Spoon into the cake tins, half the batter in each and bake for approximately 25-35 minutes, to test a skewer or knife should come out clean.

Remove from the oven and leave to cool for 5 minutes then turn out and remove the paper.

Pierce some holes over the cake with a skewer or cocktail stick and generously douse in the gin and tonic syrup by brushing over liberally with a pastry brush. Leave to cool completely.

For the gin and tonic lemon curd: stir the gin into the shop bought lemon curd.

For the butter cream: Beat the soft butter, zests and juice of the lemon and limes with the icing sugar. A hand whisk or free-standing mixer is easiest to do this or if not, lots of elbow grease!

To assemble the cake, slice each cake in half again through the centre to create two layers per sponge, so you have 4 layers in total.

Layer up with a spread of the curd over each layer and a spread of the buttercream between each of the sponges.

Top with a little more buttercream and decorate as you wish. I used crystallised edible flowers and candied lemon and lime pieces. If you prefer keep it simple and add a little more fresh lemon and lime zest.

Optional for decoration:

For the candied lemon and limes:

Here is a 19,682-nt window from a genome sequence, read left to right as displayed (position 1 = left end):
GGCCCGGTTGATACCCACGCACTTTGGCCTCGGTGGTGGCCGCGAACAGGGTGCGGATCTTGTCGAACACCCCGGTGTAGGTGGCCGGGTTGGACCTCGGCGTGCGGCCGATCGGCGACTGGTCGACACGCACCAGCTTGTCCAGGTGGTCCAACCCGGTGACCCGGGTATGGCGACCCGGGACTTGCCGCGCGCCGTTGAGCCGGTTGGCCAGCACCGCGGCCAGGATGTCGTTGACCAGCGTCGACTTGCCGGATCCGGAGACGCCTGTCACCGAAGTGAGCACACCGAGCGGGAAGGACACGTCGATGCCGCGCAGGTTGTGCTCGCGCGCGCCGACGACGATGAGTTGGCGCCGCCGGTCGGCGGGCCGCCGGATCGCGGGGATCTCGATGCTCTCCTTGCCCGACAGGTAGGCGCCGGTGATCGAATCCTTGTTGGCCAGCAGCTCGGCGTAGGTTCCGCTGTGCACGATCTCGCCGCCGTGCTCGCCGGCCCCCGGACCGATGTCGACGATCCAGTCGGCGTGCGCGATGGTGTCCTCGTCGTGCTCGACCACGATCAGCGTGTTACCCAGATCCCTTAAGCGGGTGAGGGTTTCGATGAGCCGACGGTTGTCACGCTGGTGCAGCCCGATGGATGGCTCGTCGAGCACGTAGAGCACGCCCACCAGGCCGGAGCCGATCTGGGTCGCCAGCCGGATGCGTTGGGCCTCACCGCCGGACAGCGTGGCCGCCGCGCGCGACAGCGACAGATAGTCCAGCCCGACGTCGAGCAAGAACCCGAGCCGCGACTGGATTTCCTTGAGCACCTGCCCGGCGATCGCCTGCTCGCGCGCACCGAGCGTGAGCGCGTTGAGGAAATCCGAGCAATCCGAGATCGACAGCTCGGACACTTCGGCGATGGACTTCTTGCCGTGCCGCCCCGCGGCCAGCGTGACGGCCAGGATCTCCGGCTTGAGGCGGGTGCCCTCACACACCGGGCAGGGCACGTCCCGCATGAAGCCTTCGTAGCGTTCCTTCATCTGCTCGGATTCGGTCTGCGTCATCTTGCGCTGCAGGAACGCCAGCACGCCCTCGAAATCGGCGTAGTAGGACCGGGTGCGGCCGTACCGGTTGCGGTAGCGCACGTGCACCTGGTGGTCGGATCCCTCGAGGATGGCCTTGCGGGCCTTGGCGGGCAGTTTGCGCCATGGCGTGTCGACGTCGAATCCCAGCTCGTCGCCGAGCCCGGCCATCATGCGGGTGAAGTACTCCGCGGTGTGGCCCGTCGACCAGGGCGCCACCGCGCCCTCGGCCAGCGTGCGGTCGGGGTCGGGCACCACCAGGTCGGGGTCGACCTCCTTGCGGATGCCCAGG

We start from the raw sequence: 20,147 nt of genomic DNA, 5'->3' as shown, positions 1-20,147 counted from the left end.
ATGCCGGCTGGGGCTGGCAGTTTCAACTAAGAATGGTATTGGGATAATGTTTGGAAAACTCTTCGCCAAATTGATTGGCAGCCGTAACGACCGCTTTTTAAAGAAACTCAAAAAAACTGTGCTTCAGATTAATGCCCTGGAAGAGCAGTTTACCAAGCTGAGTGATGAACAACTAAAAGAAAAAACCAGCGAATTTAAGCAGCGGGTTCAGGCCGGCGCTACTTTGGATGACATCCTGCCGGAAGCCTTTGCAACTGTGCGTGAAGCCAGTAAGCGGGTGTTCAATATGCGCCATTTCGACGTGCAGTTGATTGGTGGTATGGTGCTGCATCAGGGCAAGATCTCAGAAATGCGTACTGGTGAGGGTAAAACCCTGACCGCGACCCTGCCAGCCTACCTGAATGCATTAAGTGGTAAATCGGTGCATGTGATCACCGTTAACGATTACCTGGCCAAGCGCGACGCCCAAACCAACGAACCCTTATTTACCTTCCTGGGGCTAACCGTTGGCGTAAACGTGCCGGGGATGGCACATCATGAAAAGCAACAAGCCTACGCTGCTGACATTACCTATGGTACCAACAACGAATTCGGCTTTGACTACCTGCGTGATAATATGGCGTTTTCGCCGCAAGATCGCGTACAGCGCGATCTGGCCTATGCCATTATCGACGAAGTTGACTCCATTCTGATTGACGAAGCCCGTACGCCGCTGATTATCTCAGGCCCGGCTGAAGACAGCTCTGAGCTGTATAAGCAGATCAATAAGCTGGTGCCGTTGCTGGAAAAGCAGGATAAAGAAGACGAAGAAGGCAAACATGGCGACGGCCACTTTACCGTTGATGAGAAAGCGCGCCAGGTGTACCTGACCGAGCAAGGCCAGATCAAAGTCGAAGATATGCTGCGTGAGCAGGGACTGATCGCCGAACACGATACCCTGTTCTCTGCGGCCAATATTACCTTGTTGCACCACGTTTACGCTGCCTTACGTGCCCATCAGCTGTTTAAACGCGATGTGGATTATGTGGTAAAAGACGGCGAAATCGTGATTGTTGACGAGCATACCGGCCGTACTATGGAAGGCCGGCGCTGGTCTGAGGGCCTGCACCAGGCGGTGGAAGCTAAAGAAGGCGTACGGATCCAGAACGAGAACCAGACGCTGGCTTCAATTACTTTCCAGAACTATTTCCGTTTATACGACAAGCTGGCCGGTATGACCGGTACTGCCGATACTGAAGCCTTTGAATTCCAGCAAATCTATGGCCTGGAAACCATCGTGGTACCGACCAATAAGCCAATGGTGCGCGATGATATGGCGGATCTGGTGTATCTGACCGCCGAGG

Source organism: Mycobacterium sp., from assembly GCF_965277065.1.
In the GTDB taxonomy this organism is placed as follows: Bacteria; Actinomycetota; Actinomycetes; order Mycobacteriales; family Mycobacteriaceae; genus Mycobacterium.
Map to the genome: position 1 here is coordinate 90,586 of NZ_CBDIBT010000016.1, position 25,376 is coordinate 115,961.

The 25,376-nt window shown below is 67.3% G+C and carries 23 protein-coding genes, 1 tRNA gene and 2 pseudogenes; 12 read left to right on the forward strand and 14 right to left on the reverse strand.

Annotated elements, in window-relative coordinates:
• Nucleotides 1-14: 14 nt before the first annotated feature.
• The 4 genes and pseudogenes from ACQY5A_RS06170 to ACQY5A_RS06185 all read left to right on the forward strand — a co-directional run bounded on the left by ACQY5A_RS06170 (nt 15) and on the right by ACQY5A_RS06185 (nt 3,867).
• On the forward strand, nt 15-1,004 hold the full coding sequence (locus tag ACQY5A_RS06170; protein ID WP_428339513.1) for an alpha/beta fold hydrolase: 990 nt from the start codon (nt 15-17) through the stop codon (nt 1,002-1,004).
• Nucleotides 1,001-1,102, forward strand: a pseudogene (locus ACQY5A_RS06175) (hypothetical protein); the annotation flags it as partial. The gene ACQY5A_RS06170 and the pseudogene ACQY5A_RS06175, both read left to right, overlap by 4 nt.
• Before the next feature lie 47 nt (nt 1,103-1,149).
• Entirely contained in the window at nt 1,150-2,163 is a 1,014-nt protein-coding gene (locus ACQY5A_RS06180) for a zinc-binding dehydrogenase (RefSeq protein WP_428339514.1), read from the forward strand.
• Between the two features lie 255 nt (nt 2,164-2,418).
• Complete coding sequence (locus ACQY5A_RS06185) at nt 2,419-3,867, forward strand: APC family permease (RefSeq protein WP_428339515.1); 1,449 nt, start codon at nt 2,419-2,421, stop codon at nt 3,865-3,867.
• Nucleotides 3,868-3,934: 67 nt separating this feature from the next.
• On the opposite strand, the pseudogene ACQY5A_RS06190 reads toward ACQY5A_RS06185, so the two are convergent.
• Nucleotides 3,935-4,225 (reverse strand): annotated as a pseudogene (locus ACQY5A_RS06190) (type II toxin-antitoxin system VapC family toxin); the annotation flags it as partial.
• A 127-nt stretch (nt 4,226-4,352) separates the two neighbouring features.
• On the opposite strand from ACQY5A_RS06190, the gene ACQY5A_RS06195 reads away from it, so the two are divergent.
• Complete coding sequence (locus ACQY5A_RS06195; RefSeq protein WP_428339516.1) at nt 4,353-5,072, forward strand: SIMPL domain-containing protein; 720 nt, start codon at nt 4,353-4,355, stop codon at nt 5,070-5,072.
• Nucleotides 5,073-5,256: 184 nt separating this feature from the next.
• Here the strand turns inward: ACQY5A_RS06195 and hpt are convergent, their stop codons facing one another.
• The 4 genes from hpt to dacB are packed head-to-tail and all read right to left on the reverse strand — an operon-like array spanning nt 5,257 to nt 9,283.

Slice a lemon and a lime into slices, roughly 4-5mm thick.

Gently bring to the boil 100ml water with 100g of caster sugar. When simmering, lay the slices into the sugar syrup and simmer gently for xx minutes.

Recipe for the Edible crystalised flowers:

Beat one egg white until foamy and paint the petals of your flowers carefully making sure you get in between all the nooks and crannies.

Dust over with fine white caster sugar and leave to set for at least 24 hours on a piece of parchment, so they set hard and dry. These should last for up to two weeks. Alternatively use fresh edible flowers as they are.

 

Turbo Gin & Tonic

Ingredients

35ml Gin (Gin Foundry uses Sipsmith at Junipalooza)

10ml Sandows Cold Brew Coffee

Tonic water

Lemon peel to garnish

Method

Pour the gin over ice into a Collins glass.

Add the cold brew coffee, then top up with tonic water and garnish with a long lemon peel.

We recommend either using a classic gin or a citrus forward gin in a Turbo G&T – the coffee wants to dominate the mix and you need either some fresh acidity or big punchy juniper core to balance it out.

So who’s excited about their first Turbo G&T then?

Better than Baked Beans

Ingredients:
2 tsp Oil
2 Onions, halved and thinly sliced
4 Rashers of streaky bacons cut into largish pieces
2 tsp Brown Sugar
2 x 400g cans Chopped Tomatoes
200ml stock from a cube
2 x 410g cans Cannellini, Butter or Haricot Beans in water drained and rinsed

Method:
Heat the slow cooker (if required).
Heat the oil in a frying pan and fry the onions and bacon until the onions soften and just starting to turn golden, stir in the sugar, tomatoes and stock and some seasoning.
Put all into the Slow Cooker and stir in the beans.

Cook on low for 9-10 hours

Serve on hot buttered toast.